In the Catechism for Young Children, an introduction to the Westminster Shorter Catechism, Question 5 reads: “Why ought you to glorify God? Because He made me and takes care of me.” This is a simple, yet profound summary of chapters 4 and 5 of the Westminster Confession. Creation and providence (which, taken at one angle, includes redemption) are here given as the basis for our worship.
Question 4 of the Catechism defines glorifying God as “loving Him and doing what He commands.” This means, according to the Children’s Catechism (our little ones’ first morsel of systematic theology), the doctrine of God’s providence is ethical. This isn’t surprising. As we’ve seen in the first four chapters of the Westminster Confession, the word of God is given to us to be believed and obeyed, not simply to be understood.
John Frame connects the revelation of God’s character in providence with the natural revelation that leaves all men without excuse:
Because that which may be known of God is manifest in them; for God hath shewed it unto them. For the invisible things of him from the creation of the world are clearly seen, being understood by the things that are made, even his eternal power and Godhead; so that they are without excuse. (Rom. 1:19-20)
As miracle is an extraordinary demonstration of God’s lordship, providence is an ordinary demonstration of it in some respects. However, its universality and pervasiveness make it important as a form of revelation. It is the one means that many people have now to know God. And it is the revelation by which all of us are left without excuse (Rom. 1:20). (The Doctrine of God [Phillipsburg, NJ: Presbyterian & Reformed, 2002], 286).
The doctrine of God’s providence flows directly out of chapters three and four of the confession. It’s the means by which God’s decrees are worked out in history, as well as the process by which God preserves His creation. Apart from providence, the eternal decrees would be but simple blueprints of a house God never got around to building. Apart from providence, creation would collapse into chaos.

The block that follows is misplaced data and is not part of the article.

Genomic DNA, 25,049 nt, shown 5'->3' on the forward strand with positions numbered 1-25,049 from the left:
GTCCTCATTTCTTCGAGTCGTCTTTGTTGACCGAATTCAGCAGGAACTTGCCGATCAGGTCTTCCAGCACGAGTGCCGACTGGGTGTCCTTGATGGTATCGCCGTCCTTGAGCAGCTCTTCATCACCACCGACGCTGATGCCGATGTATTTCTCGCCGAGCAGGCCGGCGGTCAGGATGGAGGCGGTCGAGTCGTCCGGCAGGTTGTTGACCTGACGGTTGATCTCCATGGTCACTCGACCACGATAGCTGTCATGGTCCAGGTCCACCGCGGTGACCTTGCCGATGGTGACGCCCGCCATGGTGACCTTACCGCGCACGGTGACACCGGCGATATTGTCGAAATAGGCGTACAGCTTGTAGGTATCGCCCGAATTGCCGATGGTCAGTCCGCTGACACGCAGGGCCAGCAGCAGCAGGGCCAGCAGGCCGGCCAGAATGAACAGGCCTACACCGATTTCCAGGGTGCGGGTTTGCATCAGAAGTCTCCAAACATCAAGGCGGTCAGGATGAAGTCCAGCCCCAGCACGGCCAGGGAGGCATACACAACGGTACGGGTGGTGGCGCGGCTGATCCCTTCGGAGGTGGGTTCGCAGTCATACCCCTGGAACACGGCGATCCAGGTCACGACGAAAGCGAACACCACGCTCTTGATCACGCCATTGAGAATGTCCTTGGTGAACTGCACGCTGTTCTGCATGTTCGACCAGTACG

English Presbyterian John Flavel is noted for saying that providence, like Hebrew words, can only be read backwards. This is both an invitation and a warning. It’s an invitation because providence (like Hebrew) is intended to be read and discussed. We’re invited to contemplate history (as well as our own histories) and give thanks for the Lord’s mighty hand which, for His people, holds a shepherd’s staff. It’s also a warning. As we learn in Job, reading providence prematurely is foolish. As I write this, hurricanes pound the coasts of Florida and Texas. It’s too soon to speculate why the streets have been submerged and countless families have been displaced from their homes. Time may make clear God’s purpose in whipping the wind and the rain into frenzy, but we would be fools to read into it now.
As much as possible, the following meditations on God’s providence will avoid speculation about the meaning of particular events in history (outside of those recorded and interpreted in Scripture, of course). Instead, I want to explore what the fact of providence means for Christian soldiers as we storm the gates of hell. What’s the ethical import of God’s providence? We know the iron will bend and the planks will splinter under the pressure of the Gospel, but how will they buckle and fall? What’s our part to play in the siege? How will we breach the wall? Scripture gives us answers, answers the Westminster Divines perceived and proclaimed in chapter five of the confession. Let’s see what they had to say.